Changes will threaten the livelihood of Landholders and benefit the Mining Industry
The Queensland Government has launched an initiative to replace the current regulatory framework, intended to modernise and globalise Queensland's resources sector. If approved, the new framework would collapse the current framework comprising of twenty (20) tenures regulated by six (6) Acts into five (5) broad tenure types.
The Department of Natural Resources and Mines (DNRM) proposes significant changes which will create accelerated pathways for tenement holders by removing the current requirement for tenement holders to acquire prerequisite tenures such as an Exploration Permit for Coal (EPC) prior to the approval of a Mining Lease (ML).
The new framework would do away with the renewal process by granting a defined maximum term of tenure. The reform would also see the removal of strict limitations on statutory maximum areas for exploration to allow proponents to strategically apply for land based on geological rationale or work plan modelling. Rehabilitation requirements are also proposed to be amended and criteria developed to be factored into work plans over the tenure lifecycle, as opposed to the current framework with progressive rehabilitation requirements.
DNRM released the Innovative Resource Tenure Framework: Policy Position Paper in August 2015 detailing the objectives of the proposed reform, subject of an information session hosted by DNRM in Townsville on 23 September 2015 attended by of Emanate Legal. Principal of Emanate, Mr Barry Taylor strongly rejects all proposed amendments by DNRM and said the proposed changes will threaten the livelihood of Landholders for the benefit of the mining industry.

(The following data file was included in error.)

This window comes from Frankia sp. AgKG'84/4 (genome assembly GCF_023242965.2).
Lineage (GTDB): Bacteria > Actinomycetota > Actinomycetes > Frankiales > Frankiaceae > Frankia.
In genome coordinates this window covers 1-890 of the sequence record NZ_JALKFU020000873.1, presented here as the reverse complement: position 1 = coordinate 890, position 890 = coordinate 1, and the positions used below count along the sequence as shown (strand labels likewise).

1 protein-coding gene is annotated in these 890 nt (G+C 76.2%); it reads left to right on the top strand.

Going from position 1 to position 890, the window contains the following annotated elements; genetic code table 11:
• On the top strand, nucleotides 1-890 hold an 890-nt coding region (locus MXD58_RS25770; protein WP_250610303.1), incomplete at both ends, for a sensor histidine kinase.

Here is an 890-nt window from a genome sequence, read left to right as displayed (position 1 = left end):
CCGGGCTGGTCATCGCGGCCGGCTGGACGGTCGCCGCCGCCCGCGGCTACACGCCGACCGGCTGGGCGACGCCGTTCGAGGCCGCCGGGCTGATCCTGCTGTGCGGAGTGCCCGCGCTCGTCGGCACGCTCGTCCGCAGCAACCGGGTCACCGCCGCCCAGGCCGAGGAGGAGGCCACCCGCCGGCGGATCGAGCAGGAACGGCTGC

Whilst Mr Taylor supports and recognises that Queensland's resources sector is a world class producer of base materials, the Queensland Government must manage and balance the interaction between the mining and agricultural industry. Mr Taylor is of the view the proposed changes are heavily in favour of the resources industry and must be adjusted to ensure that the lifeblood of this country (rural industry) is protected and kept alive.
Other proposed changes favourable to the resources sector, at a detriment to Landowners include:
• Tenement holders will be provided incentives to mine in unexplored or under-explored areas of Queensland, providing less good quality agricultural land for Landowners;
• DNRM propose to establish a means for land turnover and retention so that land can continue to be made available for future exploration and creating a flexible means of recognising large scale projects comprising of multiple tenures.
• Removing the requirement for prescriptive work plans. New work plans will detail the exploration objective up to mid-term. There will be no requirement to apply for a variation of conditions to the work plan as long as the plan is in accordance with the objective. The work plan will be self-assessable, including reporting of compliance, rather than DNRM assessing annually.
DNRM are inviting feedback in relation to the proposed reforms. The deadline for lodging submissions with the DNRM are 5pm 16 October 2015.